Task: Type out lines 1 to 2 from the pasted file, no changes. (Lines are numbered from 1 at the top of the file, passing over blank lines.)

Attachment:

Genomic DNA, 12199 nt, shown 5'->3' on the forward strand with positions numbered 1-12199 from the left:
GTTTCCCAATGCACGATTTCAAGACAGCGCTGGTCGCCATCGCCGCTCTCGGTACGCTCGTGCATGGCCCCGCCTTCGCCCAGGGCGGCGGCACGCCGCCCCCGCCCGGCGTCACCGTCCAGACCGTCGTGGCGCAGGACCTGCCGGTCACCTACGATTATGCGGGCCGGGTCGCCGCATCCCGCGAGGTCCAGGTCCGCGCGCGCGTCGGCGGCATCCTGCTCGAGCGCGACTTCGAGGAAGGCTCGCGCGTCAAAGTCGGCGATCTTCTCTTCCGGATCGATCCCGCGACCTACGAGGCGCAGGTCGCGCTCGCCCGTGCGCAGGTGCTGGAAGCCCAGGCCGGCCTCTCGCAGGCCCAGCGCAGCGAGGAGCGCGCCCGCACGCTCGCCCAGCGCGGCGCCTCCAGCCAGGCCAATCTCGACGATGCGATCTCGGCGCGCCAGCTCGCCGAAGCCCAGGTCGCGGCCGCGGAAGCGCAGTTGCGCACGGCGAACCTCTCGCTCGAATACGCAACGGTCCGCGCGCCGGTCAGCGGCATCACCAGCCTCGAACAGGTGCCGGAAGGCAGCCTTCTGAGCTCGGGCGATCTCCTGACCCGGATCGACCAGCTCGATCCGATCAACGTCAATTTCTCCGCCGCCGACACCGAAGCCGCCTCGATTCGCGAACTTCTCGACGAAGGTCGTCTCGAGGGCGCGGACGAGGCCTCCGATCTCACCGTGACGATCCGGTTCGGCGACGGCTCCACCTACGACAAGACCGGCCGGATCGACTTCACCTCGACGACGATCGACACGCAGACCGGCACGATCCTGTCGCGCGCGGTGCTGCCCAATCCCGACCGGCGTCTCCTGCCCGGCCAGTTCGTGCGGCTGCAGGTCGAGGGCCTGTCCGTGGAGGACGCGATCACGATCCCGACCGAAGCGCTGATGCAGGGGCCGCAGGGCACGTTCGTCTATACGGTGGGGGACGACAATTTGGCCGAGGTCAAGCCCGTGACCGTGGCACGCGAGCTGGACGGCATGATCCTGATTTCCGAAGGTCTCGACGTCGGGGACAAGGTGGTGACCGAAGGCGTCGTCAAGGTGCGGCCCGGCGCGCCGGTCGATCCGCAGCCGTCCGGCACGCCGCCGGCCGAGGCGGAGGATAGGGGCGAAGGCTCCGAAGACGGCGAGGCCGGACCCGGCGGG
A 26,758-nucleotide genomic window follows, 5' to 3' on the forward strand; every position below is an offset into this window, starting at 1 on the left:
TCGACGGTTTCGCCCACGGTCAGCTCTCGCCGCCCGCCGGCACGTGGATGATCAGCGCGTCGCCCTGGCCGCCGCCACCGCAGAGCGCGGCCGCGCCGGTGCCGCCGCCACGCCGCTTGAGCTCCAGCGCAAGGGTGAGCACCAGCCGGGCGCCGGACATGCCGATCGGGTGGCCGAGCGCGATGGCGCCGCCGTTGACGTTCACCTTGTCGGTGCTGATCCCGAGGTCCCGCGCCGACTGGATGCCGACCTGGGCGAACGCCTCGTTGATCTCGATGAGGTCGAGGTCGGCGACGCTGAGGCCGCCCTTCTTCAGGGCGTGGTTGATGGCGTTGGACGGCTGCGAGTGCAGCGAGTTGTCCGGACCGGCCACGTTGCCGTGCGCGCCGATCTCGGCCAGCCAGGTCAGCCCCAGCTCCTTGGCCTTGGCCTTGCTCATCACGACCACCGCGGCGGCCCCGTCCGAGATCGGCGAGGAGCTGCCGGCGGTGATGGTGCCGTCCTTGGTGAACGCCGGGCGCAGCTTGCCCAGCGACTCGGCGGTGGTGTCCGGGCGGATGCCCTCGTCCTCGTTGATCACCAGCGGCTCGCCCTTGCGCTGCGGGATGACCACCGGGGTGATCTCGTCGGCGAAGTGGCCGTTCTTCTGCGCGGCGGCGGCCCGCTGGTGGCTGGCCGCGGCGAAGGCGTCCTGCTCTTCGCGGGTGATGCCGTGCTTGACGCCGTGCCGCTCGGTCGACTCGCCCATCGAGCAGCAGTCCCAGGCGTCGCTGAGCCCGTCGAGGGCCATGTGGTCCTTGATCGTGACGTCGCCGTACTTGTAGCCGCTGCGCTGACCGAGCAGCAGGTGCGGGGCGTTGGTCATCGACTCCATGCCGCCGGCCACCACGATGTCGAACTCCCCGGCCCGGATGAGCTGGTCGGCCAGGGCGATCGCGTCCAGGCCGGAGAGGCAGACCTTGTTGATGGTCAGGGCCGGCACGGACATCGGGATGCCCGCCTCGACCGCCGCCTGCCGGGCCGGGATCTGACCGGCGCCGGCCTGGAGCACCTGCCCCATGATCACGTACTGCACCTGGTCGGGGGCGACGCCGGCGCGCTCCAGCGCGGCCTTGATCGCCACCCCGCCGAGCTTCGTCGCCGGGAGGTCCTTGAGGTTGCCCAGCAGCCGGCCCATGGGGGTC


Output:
Genomic DNA, 12199 nt, shown 5'->3' on the forward strand with positions numbered 1-12199 from the left:
GTTTCCCAATGCACGATTTCAAGACAGCGCTGGTCGCCATCGCCGCTCTCGGTACGCTCGTGCATGGCCCCGCCTTCGCCCAGGGCGGCGGCACGCCGCCCCCGCCCGGCGTCACCGTCCAGACCGTCGTGGCGCAGGACCTGCCGGTCACCTACGATTATGCGGGCCGGGTCGCCGCATCCCGCGAGGTCCAGGTCCGCGCGCGCGTCGGCGGCATCCTGCTCGAGCGCGACTTCGAGGAAGGCTCGCGCGTCAAAGTCGGCGATCTTCTCTTCCGGATCGATCCCGCGACCTACGAGGCGCAGGTCGCGCTCGCCCGTGCGCAGGTGCTGGAAGCCCAGGCCGGCCTCTCGCAGGCCCAGCGCAGCGAGGAGCGCGCCCGCACGCTCGCCCAGCGCGGCGCCTCCAGCCAGGCCAATCTCGACGATGCGATCTCGGCGCGCCAGCTCGCCGAAGCCCAGGTCGCGGCCGCGGAAGCGCAGTTGCGCACGGCGAACCTCTCGCTCGAATACGCAACGGTCCGCGCGCCGGTCAGCGGCATCACCAGCCTCGAACAGGTGCCGGAAGGCAGCCTTCTGAGCTCGGGCGATCTCCTGACCCGGATCGACCAGCTCGATCCGATCAACGTCAATTTCTCCGCCGCCGACACCGAAGCCGCCTCGATTCGCGAACTTCTCGACGAAGGTCGTCTCGAGGGCGCGGACGAGGCCTCCGATCTCACCGTGACGATCCGGTTCGGCGACGGCTCCACCTACGACAAGACCGGCCGGATCGACTTCACCTCGACGACGATCGACACGCAGACCGGCACGATCCTGTCGCGCGCGGTGCTGCCCAATCCCGACCGGCGTCTCCTGCCCGGCCAGTTCGTGCGGCTGCAGGTCGAGGGCCTGTCCGTGGAGGACGCGATCACGATCCCGACCGAAGCGCTGATGCAGGGGCCGCAGGGCACGTTCGTCTATACGGTGGGGGACGACAATTTGGCCGAGGTCAAGCCCGTGACCGTGGCACGCGAGCTGGACGGCATGATCCTGATTTCCGAAGGTCTCGACGTCGGGGACAAGGTGGTGACCGAAGGCGTCGTCAAGGTGCGGCCCGGCGCGCCGGTCGATCCGCAGCCGTCCGGCACGCCGCCGGCCGAGGCGGAGGATAGGGGCGAAGGCTCCGAAGACGGCGAGGCCGGACCCGGCGGG